2:54pm PT by Scott Feinberg
Hugh Dancy on Avoiding Typecasting, Picking Quirky Indies and 'Hannibal' (Exclusive Video)
NEW YORK – Last week, I had the pleasure of moderating the second installment of "In Conversation," a collaboration between BAFTA New York and The Hollywood Reporter that provides an opportunity for British filmmakers to discuss their lives and careers in-depth in front of an audience of BAFTA members. Our guest for the first such hourlong conversation, which was held back in February at The Standard High Line, was Benedict Cumberbatch. This time around, we were delighted to welcome another terrific young British actor, Hugh Dancy.
As you can see in the exclusive video of our full conversation that appears at the top of this page, 38-year-old Dancy and I discussed his early interests, influences and professional discovery shortly after graduating from Oxford; his breakthrough role in David Copperfield (2000); his flirtation with a certain kind of stardom via the big studio projects Black Hawk Down (2001), King Arthur (2004), Ella Enchanted (2004) and Confessions of a Shopaholic (2009); his Emmy-nominated work on the miniseries Elizabeth I (2005); his work in the female-centric projects Evening and The Jane Austen Book Club (both 2007), the former of which paired him with his future wife, Claire Danes; his groundbreaking portrayal of a man with Asperger syndrome in Adam (2009); his critically acclaimed work on Broadway in Journey's End (2007) and Venus in Fur (2011-2012); gravitation toward quirky indie films like Martha Marcy May Marlene (2011) and Hysteria (2012); and, of course, his recent and highly acclaimed work on the hit NBC series Hannibal (2013-).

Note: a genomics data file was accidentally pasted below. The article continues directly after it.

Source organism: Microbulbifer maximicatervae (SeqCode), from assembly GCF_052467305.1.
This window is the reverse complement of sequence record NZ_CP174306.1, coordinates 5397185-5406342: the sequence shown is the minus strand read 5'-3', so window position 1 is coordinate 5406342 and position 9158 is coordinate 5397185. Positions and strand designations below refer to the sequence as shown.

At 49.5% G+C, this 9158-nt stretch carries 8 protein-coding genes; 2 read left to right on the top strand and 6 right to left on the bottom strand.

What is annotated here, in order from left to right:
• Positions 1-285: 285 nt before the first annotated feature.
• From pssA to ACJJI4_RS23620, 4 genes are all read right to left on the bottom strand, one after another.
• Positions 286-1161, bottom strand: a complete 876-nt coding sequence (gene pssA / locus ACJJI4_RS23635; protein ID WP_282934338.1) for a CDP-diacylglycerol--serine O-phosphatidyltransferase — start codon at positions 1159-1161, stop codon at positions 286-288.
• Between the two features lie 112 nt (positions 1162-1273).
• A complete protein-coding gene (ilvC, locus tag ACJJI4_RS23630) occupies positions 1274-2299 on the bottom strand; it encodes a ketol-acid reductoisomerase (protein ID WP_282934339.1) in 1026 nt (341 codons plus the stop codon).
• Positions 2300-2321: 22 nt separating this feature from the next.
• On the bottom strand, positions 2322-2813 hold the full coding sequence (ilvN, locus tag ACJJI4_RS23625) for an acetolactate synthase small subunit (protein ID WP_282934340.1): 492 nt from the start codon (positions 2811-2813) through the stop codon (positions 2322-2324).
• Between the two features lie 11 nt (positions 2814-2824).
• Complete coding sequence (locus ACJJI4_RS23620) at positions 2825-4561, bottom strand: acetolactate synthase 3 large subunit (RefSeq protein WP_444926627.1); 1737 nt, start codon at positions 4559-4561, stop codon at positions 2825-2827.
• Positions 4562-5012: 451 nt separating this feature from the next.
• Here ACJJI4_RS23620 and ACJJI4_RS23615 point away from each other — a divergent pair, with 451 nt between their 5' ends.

Conversations with actors who are as open, honest and generous with their time are increasingly rare. Dancy has the gratitude of everyone at BAFTA New York and THR, plus his passionate and growing fan base, for making this conversation such a memorable one. And THR looks forward to working with BAFTA New York and its leadership -- including Luke Parker Bowles, Christina Thomas and Harlene Freezer -- to make many more conversations like it possible.